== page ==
6. The journal website must have well-structured navigation and information that include the editorial board, instructions to authors, peer review, access model, and more. Additionally, the journal’s URL must be linked to the publisher’s website (and vice versa).
  7. Ethics Statements involving authors’ responsibilities and their published work should be present.
  8. Details of the editorial board members should be provided (name, affiliation, author’s ID and/or profile link).
  9. Details on contributing authors’ affiliations must be provided.

Stage 3: Editorial Evaluation

The third stage is the Editorial Evaluation. In this crucial stage, journals will be assessed on the following factors:

  1. Editorial board composition, including affiliation, geographical distribution, size and expertise.
  2. Adherence of journal operation to the policies and statements stipulated in the journal’s information (web).
  3. Signs of effective peer review presence.
  4. The content published is relevant to the defined aim and scope of the journal.
  5. Appropriate indication and acknowledgment of grant research involved, where applicable.
  6. Editorial policies are aligned with recognized best practices (e.g., COPE) and community standards.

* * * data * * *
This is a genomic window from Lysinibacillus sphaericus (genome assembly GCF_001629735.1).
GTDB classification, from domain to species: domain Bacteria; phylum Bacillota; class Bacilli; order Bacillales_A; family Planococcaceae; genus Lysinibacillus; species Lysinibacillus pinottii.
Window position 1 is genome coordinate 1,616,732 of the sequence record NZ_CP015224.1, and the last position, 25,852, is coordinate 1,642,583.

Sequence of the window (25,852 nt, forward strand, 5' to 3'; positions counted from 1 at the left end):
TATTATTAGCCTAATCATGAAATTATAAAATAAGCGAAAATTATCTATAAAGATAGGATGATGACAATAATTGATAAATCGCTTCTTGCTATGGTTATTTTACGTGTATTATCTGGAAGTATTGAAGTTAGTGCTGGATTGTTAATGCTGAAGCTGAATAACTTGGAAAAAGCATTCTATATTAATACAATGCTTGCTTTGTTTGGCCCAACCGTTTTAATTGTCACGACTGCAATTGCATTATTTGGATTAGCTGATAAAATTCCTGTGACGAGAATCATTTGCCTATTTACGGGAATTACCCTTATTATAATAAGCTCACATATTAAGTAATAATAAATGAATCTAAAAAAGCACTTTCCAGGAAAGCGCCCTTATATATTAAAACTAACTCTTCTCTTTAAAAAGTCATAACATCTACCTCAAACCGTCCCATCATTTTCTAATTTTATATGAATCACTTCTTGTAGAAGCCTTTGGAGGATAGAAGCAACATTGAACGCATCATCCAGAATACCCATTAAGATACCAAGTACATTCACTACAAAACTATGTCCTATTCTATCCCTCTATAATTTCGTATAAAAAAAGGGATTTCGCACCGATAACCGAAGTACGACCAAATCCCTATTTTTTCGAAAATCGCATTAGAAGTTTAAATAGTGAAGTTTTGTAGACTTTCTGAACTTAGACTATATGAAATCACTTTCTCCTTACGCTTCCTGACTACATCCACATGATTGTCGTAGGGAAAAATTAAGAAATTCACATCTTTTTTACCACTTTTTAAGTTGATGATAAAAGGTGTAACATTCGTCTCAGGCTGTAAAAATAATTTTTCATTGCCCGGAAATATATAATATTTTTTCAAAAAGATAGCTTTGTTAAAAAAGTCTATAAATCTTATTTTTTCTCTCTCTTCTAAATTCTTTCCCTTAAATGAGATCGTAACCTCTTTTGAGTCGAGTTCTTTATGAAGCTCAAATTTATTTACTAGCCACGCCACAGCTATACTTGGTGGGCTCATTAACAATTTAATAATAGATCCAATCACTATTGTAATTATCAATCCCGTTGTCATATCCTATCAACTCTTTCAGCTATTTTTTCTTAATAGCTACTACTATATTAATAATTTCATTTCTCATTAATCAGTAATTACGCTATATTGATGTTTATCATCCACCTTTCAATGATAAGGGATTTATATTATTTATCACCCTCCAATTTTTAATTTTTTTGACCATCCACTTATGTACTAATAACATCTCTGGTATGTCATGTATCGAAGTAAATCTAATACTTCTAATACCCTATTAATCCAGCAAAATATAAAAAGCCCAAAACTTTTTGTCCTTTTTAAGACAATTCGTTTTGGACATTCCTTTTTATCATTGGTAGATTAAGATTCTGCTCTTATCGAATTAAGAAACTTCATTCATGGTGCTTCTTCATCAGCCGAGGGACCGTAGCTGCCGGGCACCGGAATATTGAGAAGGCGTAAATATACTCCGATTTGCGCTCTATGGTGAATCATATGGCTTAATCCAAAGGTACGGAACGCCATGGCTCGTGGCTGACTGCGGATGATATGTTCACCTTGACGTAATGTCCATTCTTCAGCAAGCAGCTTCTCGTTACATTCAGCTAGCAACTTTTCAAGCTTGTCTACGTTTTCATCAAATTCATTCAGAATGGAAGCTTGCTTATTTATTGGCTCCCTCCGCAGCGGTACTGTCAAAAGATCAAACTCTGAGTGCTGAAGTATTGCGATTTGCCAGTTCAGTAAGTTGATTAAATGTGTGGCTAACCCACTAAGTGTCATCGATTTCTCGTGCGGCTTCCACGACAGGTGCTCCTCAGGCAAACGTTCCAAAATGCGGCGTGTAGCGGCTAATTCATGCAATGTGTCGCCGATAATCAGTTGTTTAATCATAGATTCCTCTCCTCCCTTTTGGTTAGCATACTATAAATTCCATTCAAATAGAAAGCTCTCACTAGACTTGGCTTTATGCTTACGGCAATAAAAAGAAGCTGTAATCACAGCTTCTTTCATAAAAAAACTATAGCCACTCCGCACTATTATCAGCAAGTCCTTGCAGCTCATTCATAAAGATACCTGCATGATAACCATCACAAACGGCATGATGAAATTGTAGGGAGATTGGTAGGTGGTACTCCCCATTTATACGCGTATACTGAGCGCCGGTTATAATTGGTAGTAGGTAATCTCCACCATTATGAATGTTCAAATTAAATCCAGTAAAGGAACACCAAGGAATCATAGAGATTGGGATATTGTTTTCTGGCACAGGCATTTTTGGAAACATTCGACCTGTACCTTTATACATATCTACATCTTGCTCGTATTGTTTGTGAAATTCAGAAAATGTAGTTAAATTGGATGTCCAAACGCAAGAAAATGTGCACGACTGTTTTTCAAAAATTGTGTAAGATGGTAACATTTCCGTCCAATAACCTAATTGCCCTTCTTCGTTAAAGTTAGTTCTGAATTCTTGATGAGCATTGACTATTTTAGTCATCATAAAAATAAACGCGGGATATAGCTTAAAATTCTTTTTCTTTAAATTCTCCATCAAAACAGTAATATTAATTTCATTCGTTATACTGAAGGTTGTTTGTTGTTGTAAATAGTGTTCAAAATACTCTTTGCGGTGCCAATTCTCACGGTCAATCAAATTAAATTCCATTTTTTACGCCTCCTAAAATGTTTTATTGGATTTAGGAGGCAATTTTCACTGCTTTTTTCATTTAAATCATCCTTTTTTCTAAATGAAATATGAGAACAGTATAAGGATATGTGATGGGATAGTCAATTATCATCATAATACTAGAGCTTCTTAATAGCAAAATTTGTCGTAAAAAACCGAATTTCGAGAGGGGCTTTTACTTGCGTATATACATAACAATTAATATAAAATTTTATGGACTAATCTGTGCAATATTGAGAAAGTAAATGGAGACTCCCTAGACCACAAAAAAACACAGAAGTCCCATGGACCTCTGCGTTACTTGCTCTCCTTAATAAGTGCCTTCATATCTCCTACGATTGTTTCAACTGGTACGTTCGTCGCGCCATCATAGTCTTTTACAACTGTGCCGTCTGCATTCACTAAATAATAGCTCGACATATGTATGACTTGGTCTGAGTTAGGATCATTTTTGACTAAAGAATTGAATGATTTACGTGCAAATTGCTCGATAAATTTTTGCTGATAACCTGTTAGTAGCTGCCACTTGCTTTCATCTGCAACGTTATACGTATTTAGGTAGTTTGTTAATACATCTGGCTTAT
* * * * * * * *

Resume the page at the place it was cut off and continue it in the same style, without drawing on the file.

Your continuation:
7. Good author distribution (geographic variety, institutional affiliations) relevant to the journal’s scope of publication.
  8. Adequate and accurate citations.

Stage 4: Impact Criteria

The fourth and final stage, the Impact Criteria, evaluates the journal’s impact. In this stage, journals will be evaluated based on the following:

  1. Citation analysis, where those with good citation impact are given the preference.
  2. Author’s citation network and analysis
  3. Editorial board citation analysis to give weightage to journals with high-impact editorial board members.
  4. The significance and influence of the content published. Good content should be of value and importance to the community and academia.

Once you have ensured that your journal meets all these criteria, you can fill out the application form on the Web of Science Publisher Portal.

In summary, to get your journal indexed successfully in the Web of Science, your journal must pass four levels of assessments: the Initial Triage, Editorial Triage, Editorial Evaluation and Impact Criteria.

If your journal meets the quality criteria after the application, any missing content will be indexed. However, if it is removed from coverage due to breaches of editorial standards, the content will not be backfilled. In serious cases, published content may even be removed from the Web of Science.

It’s important to note that the Web of Science re-evaluates journals periodically to ensure they continue to meet the quality criteria. If concerns are raised about a journal’s quality, it will be re-evaluated, and new content will not be indexed during this process. If the journal no longer meets the quality criteria, it will be removed from coverage.

In conclusion, getting your journal indexed in the Web of Science requires careful preparation and adherence to the specified criteria. It’s a rigorous process, but the benefits of being indexed in this prestigious database make it worth the effort.